“The history of pain still exists today,” Cook said in the memo.

Tim Cook, Apple’s chief executive, said in an internal memo to employees about discrimination and inequality in the United States that protections for people “are still not universally applied,” Bloomberg reported. Cook’s comments came after protests and riots in Minneapolis sparked protests and riots. According to memos obtained by Bloomberg, many employees have expressed concern about discrimination within the community.

The Apple executive said the company would donate to a number of groups, including the Equal Justice Initiative. This is a non-profit organization that focuses on racial injustice. The iPhone maker will also offer a two-choice match for employee donations in June.

“We have to re-examine our own views and actions, because the pain is profound, but often overlooked. Cook said. “The death of George Freud is shocking and tragic, and it proves that we must set our goals much higher than a ‘normal’ future and build a future that lives up to the highest ideals of equality and justice. “

In the wake of Sunday’s protests in cities across the United States, the company said it temporarily closed most Of Apple Store stores in the United States, citing the “health and safety” of its employees.

The full text of Cook’s memorandum is as follows:

To the team members:

At this moment, the soul of our country and the hearts of millions of people have a deep pain. To stand together, we must stand up for each other and acknowledge the fear, hurt and anger stirred by the long history of George Floyd’s unprovoked killing and racism.

The painful history still exists today—- not only in the form of violence, but also in the daily experience of deep-rooted discrimination. We can see this in our criminal justice system, in the disproportionate loss of disease sons and videos in black and brown communities, in neighborhood services and inequality in children’s education. Although our laws have changed, the reality is that the protection of these laws is still not universally applied.

In america where I grew up, we’ve seen progress, but again, communities of color continue to suffer from discrimination and trauma.

I have heard many of you say that you are afraid — fear in your community, fear in your daily life, and, most cruelly, fear of your own skin color. We will not have a society to celebrate unless we can ensure that everyone who gives love, labor and life for this country is free from fear.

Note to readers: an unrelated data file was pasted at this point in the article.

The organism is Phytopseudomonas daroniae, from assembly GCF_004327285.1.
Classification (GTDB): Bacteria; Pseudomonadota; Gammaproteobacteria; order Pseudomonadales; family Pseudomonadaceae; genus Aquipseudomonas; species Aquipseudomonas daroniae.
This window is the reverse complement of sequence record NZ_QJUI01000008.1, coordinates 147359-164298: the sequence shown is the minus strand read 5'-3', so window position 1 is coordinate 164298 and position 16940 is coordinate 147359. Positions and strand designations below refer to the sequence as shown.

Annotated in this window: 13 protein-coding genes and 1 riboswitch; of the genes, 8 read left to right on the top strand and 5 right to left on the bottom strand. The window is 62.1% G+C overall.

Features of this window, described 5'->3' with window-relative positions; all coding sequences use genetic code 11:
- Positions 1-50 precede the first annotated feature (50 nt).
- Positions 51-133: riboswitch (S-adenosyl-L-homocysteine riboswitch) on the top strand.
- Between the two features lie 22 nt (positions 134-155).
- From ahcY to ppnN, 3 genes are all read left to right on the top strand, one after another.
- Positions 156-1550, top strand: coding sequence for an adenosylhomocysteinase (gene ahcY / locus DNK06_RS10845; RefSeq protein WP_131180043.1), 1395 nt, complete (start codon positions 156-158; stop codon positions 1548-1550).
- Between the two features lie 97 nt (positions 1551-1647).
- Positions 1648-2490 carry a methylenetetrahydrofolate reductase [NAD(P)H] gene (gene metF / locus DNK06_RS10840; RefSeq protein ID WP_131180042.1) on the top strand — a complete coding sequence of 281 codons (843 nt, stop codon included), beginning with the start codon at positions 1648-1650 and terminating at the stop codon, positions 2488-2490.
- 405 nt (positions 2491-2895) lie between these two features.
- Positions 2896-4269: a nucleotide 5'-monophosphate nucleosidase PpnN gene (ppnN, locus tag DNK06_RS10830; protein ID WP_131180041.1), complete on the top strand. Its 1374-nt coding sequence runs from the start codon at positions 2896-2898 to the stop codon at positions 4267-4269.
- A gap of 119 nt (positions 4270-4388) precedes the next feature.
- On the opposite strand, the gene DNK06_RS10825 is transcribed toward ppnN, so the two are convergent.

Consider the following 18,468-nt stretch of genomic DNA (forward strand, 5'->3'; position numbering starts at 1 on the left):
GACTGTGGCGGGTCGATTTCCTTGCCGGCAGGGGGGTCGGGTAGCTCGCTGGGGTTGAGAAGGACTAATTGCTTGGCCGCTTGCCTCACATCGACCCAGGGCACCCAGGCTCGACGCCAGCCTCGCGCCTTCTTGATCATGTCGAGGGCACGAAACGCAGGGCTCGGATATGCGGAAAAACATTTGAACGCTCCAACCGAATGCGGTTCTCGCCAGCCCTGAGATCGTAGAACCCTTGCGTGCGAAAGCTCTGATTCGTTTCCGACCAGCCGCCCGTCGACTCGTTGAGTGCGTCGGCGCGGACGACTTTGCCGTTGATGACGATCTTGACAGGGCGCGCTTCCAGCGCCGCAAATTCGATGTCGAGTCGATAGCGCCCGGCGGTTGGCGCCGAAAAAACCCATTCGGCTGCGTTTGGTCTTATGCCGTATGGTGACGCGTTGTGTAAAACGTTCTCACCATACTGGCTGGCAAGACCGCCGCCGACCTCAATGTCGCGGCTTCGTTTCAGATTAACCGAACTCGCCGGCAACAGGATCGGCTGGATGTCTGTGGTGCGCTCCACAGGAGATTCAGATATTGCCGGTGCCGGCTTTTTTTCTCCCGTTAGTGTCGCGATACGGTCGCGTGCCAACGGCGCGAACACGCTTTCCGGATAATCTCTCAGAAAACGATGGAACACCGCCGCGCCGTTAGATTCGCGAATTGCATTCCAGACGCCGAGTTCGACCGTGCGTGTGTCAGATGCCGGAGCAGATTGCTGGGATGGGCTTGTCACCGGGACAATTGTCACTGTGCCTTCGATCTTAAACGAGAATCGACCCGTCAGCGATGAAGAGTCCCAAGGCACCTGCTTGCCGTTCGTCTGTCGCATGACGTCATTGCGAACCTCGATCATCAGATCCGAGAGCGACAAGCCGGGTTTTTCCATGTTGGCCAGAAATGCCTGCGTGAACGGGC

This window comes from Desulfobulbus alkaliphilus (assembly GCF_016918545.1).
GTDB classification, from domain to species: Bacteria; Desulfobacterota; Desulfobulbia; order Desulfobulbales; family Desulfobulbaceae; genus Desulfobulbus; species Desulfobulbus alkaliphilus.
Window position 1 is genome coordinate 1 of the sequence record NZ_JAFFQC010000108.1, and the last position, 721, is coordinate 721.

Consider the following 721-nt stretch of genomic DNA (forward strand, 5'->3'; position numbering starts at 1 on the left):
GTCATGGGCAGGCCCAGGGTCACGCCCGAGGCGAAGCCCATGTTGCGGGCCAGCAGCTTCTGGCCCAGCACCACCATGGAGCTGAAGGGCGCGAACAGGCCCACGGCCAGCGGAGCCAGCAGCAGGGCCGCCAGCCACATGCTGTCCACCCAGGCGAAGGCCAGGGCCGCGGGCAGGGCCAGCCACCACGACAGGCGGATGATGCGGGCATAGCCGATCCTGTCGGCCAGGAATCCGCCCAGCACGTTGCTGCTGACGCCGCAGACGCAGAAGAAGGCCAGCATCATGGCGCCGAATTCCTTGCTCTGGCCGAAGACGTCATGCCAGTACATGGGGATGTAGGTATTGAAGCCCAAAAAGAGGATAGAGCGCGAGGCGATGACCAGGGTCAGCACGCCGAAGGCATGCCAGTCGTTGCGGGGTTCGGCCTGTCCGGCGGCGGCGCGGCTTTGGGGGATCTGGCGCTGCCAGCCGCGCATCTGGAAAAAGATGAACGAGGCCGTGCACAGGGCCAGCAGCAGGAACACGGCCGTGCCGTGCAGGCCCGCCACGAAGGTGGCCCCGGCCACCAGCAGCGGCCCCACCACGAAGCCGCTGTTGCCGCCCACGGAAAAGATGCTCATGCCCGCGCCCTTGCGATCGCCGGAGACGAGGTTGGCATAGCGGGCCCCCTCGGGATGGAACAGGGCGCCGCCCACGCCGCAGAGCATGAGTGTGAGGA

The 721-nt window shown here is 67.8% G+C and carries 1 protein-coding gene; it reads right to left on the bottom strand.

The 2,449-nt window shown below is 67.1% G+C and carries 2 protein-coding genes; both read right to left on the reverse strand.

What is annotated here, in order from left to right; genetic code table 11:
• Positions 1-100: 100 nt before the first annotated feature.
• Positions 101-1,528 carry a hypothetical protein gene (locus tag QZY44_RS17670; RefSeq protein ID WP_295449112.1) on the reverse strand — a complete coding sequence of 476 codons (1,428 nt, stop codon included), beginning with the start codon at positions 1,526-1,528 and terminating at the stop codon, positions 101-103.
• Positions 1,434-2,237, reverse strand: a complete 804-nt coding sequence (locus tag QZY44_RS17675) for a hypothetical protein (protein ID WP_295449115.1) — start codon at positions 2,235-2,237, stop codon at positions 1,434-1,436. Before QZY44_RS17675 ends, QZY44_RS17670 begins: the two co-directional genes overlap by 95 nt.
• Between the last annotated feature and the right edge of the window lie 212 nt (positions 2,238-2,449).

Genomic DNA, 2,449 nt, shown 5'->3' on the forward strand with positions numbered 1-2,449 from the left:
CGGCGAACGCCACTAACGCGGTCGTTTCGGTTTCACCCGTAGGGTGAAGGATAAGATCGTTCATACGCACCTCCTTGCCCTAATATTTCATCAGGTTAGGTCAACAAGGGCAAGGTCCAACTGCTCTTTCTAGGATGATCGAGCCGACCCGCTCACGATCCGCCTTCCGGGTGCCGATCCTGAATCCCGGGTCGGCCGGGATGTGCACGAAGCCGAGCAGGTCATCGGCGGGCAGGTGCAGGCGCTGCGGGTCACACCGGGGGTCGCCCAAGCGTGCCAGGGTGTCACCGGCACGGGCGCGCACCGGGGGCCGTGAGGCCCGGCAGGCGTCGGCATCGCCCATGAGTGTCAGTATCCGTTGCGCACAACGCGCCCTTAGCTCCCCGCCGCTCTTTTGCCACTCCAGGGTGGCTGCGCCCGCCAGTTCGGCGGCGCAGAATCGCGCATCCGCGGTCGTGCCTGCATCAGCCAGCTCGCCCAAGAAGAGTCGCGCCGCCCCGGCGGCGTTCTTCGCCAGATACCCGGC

At Apple, our mission has always been, and always is to create technologies that empower people to change the world and make it a better place. We always draw strength from diversity, welcome people from all walks of life to our stores around the world, and strive to build an Apple that is inclusive of all.

But we must work together to do more. Today, Apple is donating to a number of groups, including the Equal Justice Initiative, a nonprofit that works to challenge racial injustice, end mass incarceration, and protect the human rights of the most vulnerable people in American society. In June, to mark the 19th of June, we will also make a two-to-one match through Benevity’s donations to all employees.

In order to create change, we must re-examine our own views and actions in the light of a deeply felt but often overlooked pain. We cannot stand idly by when it comes to human dignity. For our colleagues in the black community, we see you. You are important, your lives are important, and you are valuable here in Apple.

For all of our colleagues, please know that you are not alone and that we have the resources to support you. Now more than ever, it is necessary to talk to each other and find a cure in our common humanity. We also have free resources to help you, including our employee assistance program and mental health resources, which you can find on the People page.

At this time, many people may just want to return to normal, or only when we look away from the unjust eyes will we feel comfortable. While this may be hard to admit, the desire itself is a symbol of privilege. The death of George Freud is shocking and sad proof that we must set our goals much higher than the “normal” future and build a future that lives up to the highest ideals of equality and justice.

In the words of Martin Luther King, “Every society has its protectors of the status quo, and its brothers of the apathetic, who are notoriously sleeping in the revolution.” Today, our survival depends on our ability to stay awake, adapt to new ideas, remain vigilant and face the challenges of change. “

Every breath we breathe must commit to this change, to create a better and more just world for everyone.

Tim